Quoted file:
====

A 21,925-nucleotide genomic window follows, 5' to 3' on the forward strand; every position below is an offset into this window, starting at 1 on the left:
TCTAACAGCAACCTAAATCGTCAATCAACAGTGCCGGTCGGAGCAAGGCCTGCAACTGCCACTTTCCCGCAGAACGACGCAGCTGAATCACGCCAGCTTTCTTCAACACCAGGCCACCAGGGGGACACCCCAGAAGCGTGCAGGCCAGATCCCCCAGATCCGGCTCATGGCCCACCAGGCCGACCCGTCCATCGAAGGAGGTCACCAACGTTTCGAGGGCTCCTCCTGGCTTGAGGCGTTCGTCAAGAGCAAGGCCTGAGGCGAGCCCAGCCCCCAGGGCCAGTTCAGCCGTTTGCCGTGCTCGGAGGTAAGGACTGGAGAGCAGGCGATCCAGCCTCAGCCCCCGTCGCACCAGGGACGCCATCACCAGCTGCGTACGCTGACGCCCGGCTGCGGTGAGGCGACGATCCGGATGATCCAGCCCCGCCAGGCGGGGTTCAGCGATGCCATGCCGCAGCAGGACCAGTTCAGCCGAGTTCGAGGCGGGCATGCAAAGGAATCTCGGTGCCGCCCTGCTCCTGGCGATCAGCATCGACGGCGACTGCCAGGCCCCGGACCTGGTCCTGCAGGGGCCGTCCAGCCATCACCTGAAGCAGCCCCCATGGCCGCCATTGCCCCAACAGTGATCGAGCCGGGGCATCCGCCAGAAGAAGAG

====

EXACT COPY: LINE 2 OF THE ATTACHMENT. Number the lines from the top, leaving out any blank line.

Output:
TCTAACAGCAACCTAAATCGTCAATCAACAGTGCCGGTCGGAGCAAGGCCTGCAACTGCCACTTTCCCGCAGAACGACGCAGCTGAATCACGCCAGCTTTCTTCAACACCAGGCCACCAGGGGGACACCCCAGAAGCGTGCAGGCCAGATCCCCCAGATCCGGCTCATGGCCCACCAGGCCGACCCGTCCATCGAAGGAGGTCACCAACGTTTCGAGGGCTCCTCCTGGCTTGAGGCGTTCGTCAAGAGCAAGGCCTGAGGCGAGCCCAGCCCCCAGGGCCAGTTCAGCCGTTTGCCGTGCTCGGAGGTAAGGACTGGAGAGCAGGCGATCCAGCCTCAGCCCCCGTCGCACCAGGGACGCCATCACCAGCTGCGTACGCTGACGCCCGGCTGCGGTGAGGCGACGATCCGGATGATCCAGCCCCGCCAGGCGGGGTTCAGCGATGCCATGCCGCAGCAGGACCAGTTCAGCCGAGTTCGAGGCGGGCATGCAAAGGAATCTCGGTGCCGCCCTGCTCCTGGCGATCAGCATCGACGGCGACTGCCAGGCCCCGGACCTGGTCCTGCAGGGGCCGTCCAGCCATCACCTGAAGCAGCCCCCATGGCCGCCATTGCCCCAACAGTGATCGAGCCGGGGCATCCGCCAGAAGAAGAG